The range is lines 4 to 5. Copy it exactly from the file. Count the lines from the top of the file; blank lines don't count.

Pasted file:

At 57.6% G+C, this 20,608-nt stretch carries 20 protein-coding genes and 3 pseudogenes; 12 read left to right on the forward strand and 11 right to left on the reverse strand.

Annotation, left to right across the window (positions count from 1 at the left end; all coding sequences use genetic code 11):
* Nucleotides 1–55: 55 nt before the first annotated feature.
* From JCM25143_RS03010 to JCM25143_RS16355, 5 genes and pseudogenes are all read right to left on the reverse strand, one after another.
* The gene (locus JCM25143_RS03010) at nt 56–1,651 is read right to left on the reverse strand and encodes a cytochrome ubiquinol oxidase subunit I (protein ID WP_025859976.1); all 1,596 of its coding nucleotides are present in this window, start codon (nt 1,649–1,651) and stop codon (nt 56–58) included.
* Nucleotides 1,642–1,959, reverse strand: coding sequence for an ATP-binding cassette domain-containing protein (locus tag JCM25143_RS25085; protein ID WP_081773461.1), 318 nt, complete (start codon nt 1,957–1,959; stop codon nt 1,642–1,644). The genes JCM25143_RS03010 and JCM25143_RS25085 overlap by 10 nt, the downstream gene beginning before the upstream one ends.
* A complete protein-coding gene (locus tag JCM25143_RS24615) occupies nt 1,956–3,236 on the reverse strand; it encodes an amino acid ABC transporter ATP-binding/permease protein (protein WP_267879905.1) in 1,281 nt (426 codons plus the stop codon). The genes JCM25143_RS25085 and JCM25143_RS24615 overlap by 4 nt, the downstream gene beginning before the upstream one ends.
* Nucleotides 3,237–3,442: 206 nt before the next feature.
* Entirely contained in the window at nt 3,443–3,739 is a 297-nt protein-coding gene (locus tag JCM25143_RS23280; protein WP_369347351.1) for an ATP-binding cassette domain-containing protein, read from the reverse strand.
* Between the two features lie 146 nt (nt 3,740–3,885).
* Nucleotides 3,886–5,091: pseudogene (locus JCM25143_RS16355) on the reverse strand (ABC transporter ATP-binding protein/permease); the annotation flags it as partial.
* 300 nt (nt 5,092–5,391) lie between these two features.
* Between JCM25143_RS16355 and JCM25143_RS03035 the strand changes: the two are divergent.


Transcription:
* From JCM25143_RS03010 to JCM25143_RS16355, 5 genes and pseudogenes are all read right to left on the reverse strand, one after another.
* The gene (locus JCM25143_RS03010) at nt 56–1,651 is read right to left on the reverse strand and encodes a cytochrome ubiquinol oxidase subunit I (protein ID WP_025859976.1); all 1,596 of its coding nucleotides are present in this window, start codon (nt 1,649–1,651) and stop codon (nt 56–58) included.